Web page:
Creekstone says they had a market confirmed, I have no reason to disbelieve them. Private enterprise saw the ability to market and test at a profit. I can't believe a Republican Administration decided no, but what the heck, this Administration has disappointed me many times....

If the government opens the border and the restaurants refuse it, what have we accomplished. I don't save them, but there are reports of consumers protesting the US forcing Aisan countires to take Beef....Oen the bordrs and prove to me the customers are there.....

I bet the Japanese didn't believe there were as many cattle that would test positive as there have been. I left this side of the forum a few months back after I posted the thread, "Pull the Scab.'" I sat here and read and listened to both sides and the source they quoted. I put up with the Venom and making things personal long enough, though non of it was pointed at me. Just hard to read through. Pull The Scab was my final thots on this and they haven't changed since....There's ways to increase testing by paying for it through free market rewards, not government programs. Go back and review my thread, I don't wish to take the time to rehash it.


I have always thot horses were smarter than people. most horses will try something a few times, if it doesn't work they try something else..... I've seenpeople that try things that don't work for a lifetime, LOL,


PPRM
 

Tam

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PPRM said:
Tam,

I agree that Canada has an exquisite Animal ID program. How far did your Id Program get you in opening the Border with Japan????? I'm not married to any position, espcially one as unsuccessful as that has been in getting Japanese Borders open.

Creekstone says they had a market confirmed, I have no reason to disbelieve them. Private enterprise saw the ability to market and test at a profit. I can't believe a Republican Administration decided no, but what the heck, this Administration has disappointed me many times....

If the government opens the border and the restaurants refuse it, what have we accomplished. I don't save them, but there are reports of consumers protesting the US forcing Aisan countires to take Beef....Oen the bordrs and prove to me the customers are there.....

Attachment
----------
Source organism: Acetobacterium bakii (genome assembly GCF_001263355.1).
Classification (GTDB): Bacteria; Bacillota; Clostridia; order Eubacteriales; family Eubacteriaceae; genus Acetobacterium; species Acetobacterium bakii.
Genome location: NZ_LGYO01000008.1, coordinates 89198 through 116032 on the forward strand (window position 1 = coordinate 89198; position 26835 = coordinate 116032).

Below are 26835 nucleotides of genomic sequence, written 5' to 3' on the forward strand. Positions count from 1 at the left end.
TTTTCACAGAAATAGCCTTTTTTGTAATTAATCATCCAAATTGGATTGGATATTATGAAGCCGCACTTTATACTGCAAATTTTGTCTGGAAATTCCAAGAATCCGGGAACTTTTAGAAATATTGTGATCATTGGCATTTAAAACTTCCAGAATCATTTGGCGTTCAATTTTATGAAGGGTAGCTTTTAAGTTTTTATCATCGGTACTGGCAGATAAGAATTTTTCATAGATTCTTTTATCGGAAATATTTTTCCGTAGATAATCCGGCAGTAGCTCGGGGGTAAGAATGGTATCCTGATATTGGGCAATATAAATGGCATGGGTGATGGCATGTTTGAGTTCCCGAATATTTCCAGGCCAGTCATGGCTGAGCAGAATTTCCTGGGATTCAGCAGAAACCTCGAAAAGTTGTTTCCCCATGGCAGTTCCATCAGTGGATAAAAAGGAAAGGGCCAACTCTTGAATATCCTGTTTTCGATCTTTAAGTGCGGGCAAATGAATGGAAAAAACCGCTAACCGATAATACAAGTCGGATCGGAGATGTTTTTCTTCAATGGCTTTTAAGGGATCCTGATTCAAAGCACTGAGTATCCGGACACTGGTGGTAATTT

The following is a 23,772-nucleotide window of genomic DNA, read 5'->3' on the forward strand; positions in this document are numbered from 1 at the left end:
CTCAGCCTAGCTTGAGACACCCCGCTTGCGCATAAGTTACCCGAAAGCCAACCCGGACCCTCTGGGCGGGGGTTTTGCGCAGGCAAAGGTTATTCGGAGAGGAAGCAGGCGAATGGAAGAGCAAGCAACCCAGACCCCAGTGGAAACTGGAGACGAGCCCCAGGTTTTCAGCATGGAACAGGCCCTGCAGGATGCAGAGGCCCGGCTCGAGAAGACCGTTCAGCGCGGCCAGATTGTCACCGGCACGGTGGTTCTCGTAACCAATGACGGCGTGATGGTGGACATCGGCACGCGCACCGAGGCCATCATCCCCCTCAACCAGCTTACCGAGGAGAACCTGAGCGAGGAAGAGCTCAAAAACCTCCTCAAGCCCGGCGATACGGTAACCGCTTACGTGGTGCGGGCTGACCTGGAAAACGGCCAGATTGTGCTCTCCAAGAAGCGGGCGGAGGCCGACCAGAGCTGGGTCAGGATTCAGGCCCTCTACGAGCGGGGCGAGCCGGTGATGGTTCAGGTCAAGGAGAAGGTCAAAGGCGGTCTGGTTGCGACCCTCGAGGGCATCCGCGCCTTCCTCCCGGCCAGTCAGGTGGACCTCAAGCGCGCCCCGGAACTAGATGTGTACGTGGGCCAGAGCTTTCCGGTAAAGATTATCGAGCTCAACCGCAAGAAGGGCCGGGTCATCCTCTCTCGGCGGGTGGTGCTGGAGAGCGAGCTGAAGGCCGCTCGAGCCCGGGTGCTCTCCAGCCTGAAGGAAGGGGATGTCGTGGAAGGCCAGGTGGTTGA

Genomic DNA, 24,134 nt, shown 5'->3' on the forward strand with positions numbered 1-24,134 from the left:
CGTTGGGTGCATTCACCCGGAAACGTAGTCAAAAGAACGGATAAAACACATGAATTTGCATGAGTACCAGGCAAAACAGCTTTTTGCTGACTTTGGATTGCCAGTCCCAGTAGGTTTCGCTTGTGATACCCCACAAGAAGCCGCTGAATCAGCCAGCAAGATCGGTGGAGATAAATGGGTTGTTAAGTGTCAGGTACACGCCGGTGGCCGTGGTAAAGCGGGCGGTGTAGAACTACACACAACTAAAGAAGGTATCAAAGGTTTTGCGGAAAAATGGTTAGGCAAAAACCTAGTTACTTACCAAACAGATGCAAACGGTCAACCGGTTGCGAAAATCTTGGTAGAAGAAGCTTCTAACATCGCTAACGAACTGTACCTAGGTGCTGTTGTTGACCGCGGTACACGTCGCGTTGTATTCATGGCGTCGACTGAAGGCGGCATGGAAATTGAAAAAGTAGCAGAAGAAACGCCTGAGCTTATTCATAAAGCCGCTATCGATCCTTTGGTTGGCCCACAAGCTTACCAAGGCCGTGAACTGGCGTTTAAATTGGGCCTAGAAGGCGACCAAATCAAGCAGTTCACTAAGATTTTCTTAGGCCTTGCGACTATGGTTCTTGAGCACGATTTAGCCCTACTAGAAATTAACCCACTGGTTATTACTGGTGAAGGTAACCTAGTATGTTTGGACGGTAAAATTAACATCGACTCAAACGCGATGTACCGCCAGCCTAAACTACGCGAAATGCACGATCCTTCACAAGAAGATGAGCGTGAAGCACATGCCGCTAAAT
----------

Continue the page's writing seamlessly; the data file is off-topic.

I bet the Japanese didn't believe there were as many cattle that would test positive as there have been. I left this side of the forum a few months back after I posted the thread, "Pull the Scab.'" I sat here and read and listened to both sides and the source they quoted. I put up with the Venom and making things personal long enough, though non of it was pointed at me. Just hard to read through. Pull The Scab was my final thots on this and they haven't changed since....There's ways to increase testing by paying for it through free market rewards, not government programs. Go back and review my thread, I don't wish to take the time to rehash it.


I have always thot horses were smarter than people. most horses will try something a few times, if it doesn't work they try something else..... I've seenpeople that try things that don't work for a lifetime, LOL,


PPRM

I'm glad to hear you think we have an exquisite Animal ID program but what we have in Canada may not be enough if the Japanese tie us to the US and what you don't have.

As far as Creekstone they may have had a agreement with some Japanese but from what we hear it wasn't the Japanese that make the import regulations.

What you said was "Japan continues to ask for tested beef" and I just want to know what Japanese you are talking about. As if it is not the Government it may not matter if the USDA agrees to testing. The USDA, like the Japanese restaurant industry, doesn't make Japanese import regulations.
 

rkaiser

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Tam. Do you have a direct line with the Japanese Prime Minister? Or do you simply have an opinion on the issue?

Neither the USDA or the Canadian government has ever made an effort to create testing protocal with Japan because the mutinational packers don't want it.

That's my opinion Tam.
 

Tam

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rkaiser said:
Tam. Do you have a direct line with the Japanese Prime Minister? Or do you simply have an opinion on the issue?

Neither the USDA or the Canadian government has ever made an effort to create testing protocal with Japan because the mutinational packers don't want it.

That's my opinion Tam.

Another sarcastic remark from a guy that is trying to sell his Ideas. :roll: And we all know about your opinions Randy so I will not bother to ask you for proof of you claims as I know I won't recieve any anyway. :wink: And As I won't get any proof neither will you. :lol2:
 

rkaiser

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Hey Tam. When are you going to make a call into the President of the Canadian Beef Export Federation and tell him how stupid he is to support BSE testing for export marketing purposes. Tell him that you know the facts. Maybe you can practice up and tell him in Japanese. He speaks Japanese fluently you know.
 

Tam

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rkaiser said:
Hey Tam. When are you going to make a call into the President of the Canadian Beef Export Federation and tell him how stupid he is to support BSE testing for export marketing purposes. Tell him that you know the facts. Maybe you can practice up and tell him in Japanese. He speaks Japanese fluently you know.